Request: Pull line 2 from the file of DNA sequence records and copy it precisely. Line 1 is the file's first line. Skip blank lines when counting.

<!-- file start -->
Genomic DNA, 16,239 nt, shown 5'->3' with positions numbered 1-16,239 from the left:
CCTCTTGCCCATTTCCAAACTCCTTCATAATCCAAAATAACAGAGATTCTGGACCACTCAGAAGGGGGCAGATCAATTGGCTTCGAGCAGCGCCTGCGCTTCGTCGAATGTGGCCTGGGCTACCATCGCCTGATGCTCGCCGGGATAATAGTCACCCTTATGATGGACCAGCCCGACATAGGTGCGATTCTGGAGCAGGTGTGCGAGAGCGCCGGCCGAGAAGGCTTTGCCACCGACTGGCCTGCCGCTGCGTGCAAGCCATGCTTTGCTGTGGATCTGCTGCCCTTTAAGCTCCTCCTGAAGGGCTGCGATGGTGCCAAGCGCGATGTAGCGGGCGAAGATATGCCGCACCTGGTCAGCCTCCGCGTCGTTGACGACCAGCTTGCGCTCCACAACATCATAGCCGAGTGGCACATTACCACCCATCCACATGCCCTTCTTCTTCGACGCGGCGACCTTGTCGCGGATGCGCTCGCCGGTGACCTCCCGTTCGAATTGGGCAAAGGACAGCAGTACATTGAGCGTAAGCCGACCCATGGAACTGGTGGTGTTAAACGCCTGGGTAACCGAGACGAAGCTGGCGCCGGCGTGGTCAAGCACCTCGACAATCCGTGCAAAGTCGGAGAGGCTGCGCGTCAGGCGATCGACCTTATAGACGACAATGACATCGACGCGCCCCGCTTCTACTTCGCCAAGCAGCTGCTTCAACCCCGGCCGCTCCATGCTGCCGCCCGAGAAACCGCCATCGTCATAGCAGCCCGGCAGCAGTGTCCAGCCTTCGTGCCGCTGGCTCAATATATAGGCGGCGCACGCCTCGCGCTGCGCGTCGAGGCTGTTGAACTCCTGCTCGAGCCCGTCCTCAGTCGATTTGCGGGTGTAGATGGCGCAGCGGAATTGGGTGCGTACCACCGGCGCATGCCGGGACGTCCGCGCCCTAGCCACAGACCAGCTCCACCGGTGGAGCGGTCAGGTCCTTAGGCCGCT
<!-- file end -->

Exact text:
CCTCTTGCCCATTTCCAAACTCCTTCATAATCCAAAATAACAGAGATTCTGGACCACTCAGAAGGGGGCAGATCAATTGGCTTCGAGCAGCGCCTGCGCTTCGTCGAATGTGGCCTGGGCTACCATCGCCTGATGCTCGCCGGGATAATAGTCACCCTTATGATGGACCAGCCCGACATAGGTGCGATTCTGGAGCAGGTGTGCGAGAGCGCCGGCCGAGAAGGCTTTGCCACCGACTGGCCTGCCGCTGCGTGCAAGCCATGCTTTGCTGTGGATCTGCTGCCCTTTAAGCTCCTCCTGAAGGGCTGCGATGGTGCCAAGCGCGATGTAGCGGGCGAAGATATGCCGCACCTGGTCAGCCTCCGCGTCGTTGACGACCAGCTTGCGCTCCACAACATCATAGCCGAGTGGCACATTACCACCCATCCACATGCCCTTCTTCTTCGACGCGGCGACCTTGTCGCGGATGCGCTCGCCGGTGACCTCCCGTTCGAATTGGGCAAAGGACAGCAGTACATTGAGCGTAAGCCGACCCATGGAACTGGTGGTGTTAAACGCCTGGGTAACCGAGACGAAGCTGGCGCCGGCGTGGTCAAGCACCTCGACAATCCGTGCAAAGTCGGAGAGGCTGCGCGTCAGGCGATCGACCTTATAGACGACAATGACATCGACGCGCCCCGCTTCTACTTCGCCAAGCAGCTGCTTCAACCCCGGCCGCTCCATGCTGCCGCCCGAGAAACCGCCATCGTCATAGCAGCCCGGCAGCAGTGTCCAGCCTTCGTGCCGCTGGCTCAATATATAGGCGGCGCACGCCTCGCGCTGCGCGTCGAGGCTGTTGAACTCCTGCTCGAGCCCGTCCTCAGTCGATTTGCGGGTGTAGATGGCGCAGCGGAATTGGGTGCGTACCACCGGCGCATGCCGGGACGTCCGCGCCCTAGCCACAGACCAGCTCCACCGGTGGAGCGGTCAGGTCCTTAGGCCGCT